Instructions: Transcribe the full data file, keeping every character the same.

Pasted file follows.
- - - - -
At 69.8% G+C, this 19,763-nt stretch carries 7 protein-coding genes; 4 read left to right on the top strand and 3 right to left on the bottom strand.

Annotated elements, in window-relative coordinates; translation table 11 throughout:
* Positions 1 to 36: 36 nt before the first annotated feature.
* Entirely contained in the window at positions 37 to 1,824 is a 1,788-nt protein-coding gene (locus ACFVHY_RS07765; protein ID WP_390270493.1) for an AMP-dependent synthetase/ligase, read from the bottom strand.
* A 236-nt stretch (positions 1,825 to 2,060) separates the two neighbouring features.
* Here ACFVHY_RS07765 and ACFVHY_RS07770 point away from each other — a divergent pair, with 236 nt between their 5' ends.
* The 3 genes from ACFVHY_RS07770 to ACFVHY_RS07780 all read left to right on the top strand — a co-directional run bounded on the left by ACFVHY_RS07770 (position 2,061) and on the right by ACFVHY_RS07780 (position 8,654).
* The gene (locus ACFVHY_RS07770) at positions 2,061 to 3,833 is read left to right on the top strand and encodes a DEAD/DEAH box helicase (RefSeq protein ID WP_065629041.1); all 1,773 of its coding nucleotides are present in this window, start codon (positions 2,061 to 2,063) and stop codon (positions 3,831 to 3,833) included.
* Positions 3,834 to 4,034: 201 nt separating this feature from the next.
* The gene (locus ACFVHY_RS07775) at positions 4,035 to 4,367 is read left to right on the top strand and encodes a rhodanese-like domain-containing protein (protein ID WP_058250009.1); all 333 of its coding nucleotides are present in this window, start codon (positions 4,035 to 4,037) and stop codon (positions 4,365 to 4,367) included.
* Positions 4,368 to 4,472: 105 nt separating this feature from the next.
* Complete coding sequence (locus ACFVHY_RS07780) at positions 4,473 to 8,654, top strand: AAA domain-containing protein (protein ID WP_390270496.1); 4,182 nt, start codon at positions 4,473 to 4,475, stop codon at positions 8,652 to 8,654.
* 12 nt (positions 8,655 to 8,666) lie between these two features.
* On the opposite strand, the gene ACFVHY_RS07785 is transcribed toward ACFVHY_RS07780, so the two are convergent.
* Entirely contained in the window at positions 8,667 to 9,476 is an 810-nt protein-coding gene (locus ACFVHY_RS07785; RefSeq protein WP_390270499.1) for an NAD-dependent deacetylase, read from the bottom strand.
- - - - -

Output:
At 69.8% G+C, this 19,763-nt stretch carries 7 protein-coding genes; 4 read left to right on the top strand and 3 right to left on the bottom strand.

Annotated elements, in window-relative coordinates; translation table 11 throughout:
* Positions 1 to 36: 36 nt before the first annotated feature.
* Entirely contained in the window at positions 37 to 1,824 is a 1,788-nt protein-coding gene (locus ACFVHY_RS07765; protein ID WP_390270493.1) for an AMP-dependent synthetase/ligase, read from the bottom strand.
* A 236-nt stretch (positions 1,825 to 2,060) separates the two neighbouring features.
* Here ACFVHY_RS07765 and ACFVHY_RS07770 point away from each other — a divergent pair, with 236 nt between their 5' ends.
* The 3 genes from ACFVHY_RS07770 to ACFVHY_RS07780 all read left to right on the top strand — a co-directional run bounded on the left by ACFVHY_RS07770 (position 2,061) and on the right by ACFVHY_RS07780 (position 8,654).
* The gene (locus ACFVHY_RS07770) at positions 2,061 to 3,833 is read left to right on the top strand and encodes a DEAD/DEAH box helicase (RefSeq protein ID WP_065629041.1); all 1,773 of its coding nucleotides are present in this window, start codon (positions 2,061 to 2,063) and stop codon (positions 3,831 to 3,833) included.
* Positions 3,834 to 4,034: 201 nt separating this feature from the next.
* The gene (locus ACFVHY_RS07775) at positions 4,035 to 4,367 is read left to right on the top strand and encodes a rhodanese-like domain-containing protein (protein ID WP_058250009.1); all 333 of its coding nucleotides are present in this window, start codon (positions 4,035 to 4,037) and stop codon (positions 4,365 to 4,367) included.
* Positions 4,368 to 4,472: 105 nt separating this feature from the next.
* Complete coding sequence (locus ACFVHY_RS07780) at positions 4,473 to 8,654, top strand: AAA domain-containing protein (protein ID WP_390270496.1); 4,182 nt, start codon at positions 4,473 to 4,475, stop codon at positions 8,652 to 8,654.
* 12 nt (positions 8,655 to 8,666) lie between these two features.
* On the opposite strand, the gene ACFVHY_RS07785 is transcribed toward ACFVHY_RS07780, so the two are convergent.
* Entirely contained in the window at positions 8,667 to 9,476 is an 810-nt protein-coding gene (locus ACFVHY_RS07785; RefSeq protein WP_390270499.1) for an NAD-dependent deacetylase, read from the bottom strand.